A good example of how Bourdieu’s theories have been built upon for use in an up-to-date, culturally relevant context is Sarah Thornton’s work on youth cultures in the 1990s. Here she draws on the idea of cultural capital and extends it into the world of subcultures to explain how different social groups express their identity. Thornton describes “subcultural capital” as the way members of a subculture depict their status and differentiate themselves from other social groups, by obtaining cultural knowledge and expressing taste and style through commodities. Therefore, it is important to understand that different tribes in society express their cultural or subcultural capital through shared passions, as a way of measuring their cultural worth in the world.

This is why cultural capital, and more broadly speaking, culture in general is so important for a brand to both understand its target audience and relevance within the world. For, brands, as we know, don’t exist in a vacuum. Brands that understand this, instinctively focus on how to cultivate cultural capital first, playing an intrinsic role in consumers’ lives, and thus not just planning at a market level but really honing in on cultural strategy to gain a competitive edge and boost brand value.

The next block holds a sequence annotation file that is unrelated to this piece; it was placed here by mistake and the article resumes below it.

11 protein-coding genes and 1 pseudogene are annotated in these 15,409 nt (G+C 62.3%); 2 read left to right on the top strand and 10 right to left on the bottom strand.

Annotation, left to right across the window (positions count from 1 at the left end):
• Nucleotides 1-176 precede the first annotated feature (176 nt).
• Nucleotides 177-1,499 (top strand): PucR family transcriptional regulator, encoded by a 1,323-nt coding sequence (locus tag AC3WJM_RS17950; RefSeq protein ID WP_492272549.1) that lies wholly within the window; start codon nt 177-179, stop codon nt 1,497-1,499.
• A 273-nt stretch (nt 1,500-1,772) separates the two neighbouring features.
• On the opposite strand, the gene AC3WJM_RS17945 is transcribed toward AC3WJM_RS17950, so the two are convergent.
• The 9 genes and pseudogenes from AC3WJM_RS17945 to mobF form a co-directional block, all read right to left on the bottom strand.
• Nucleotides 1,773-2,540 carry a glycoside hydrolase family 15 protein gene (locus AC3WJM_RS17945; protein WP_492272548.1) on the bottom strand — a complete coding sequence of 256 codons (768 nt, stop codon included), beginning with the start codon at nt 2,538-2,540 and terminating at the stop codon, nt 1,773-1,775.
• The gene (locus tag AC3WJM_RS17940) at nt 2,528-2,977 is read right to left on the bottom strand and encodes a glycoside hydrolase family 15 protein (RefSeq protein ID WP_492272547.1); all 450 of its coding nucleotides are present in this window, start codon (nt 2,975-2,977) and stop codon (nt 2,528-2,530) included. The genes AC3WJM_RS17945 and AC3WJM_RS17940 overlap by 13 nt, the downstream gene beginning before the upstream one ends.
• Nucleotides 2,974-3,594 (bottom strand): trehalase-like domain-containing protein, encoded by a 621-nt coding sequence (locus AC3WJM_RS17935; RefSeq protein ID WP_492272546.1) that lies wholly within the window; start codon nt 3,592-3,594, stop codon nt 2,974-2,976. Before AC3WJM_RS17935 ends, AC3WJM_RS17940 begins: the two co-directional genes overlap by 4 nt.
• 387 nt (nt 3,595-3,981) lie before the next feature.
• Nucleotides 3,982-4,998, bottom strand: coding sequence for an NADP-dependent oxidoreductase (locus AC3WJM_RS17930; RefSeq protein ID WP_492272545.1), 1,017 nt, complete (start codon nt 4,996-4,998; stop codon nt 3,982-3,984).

Exploring trends isn’t simple. For every development, there is most likely one headed in the opposite direction. But as explained by Crowd DNA’s trends knowledge leader, Rebecca Coleman, in today’s world of shape-shifting lifestyles it is regularly the same people that are following both trend and countertrend…

We live in a world of extremes. This means that for every significant shift in our cultural fabric, there will be a pull in the opposite direction. These countertrends may not be as dominant as their mainstream forebears, but they are no less important. In a market where everyone is following the trend, sometimes it pays to be the one offering a rebellious alternative, no matter how niche it may seem at the time.

A trend is not a fad. Trends have longevity. They are a distillation of the effect that major and minor social, political, technological and economical shifts are having on people’s lifestyles and behaviour. By understanding the current consumer landscape in this way, forecasters are able to predict more accurately how our needs and desires might be shaped in the future.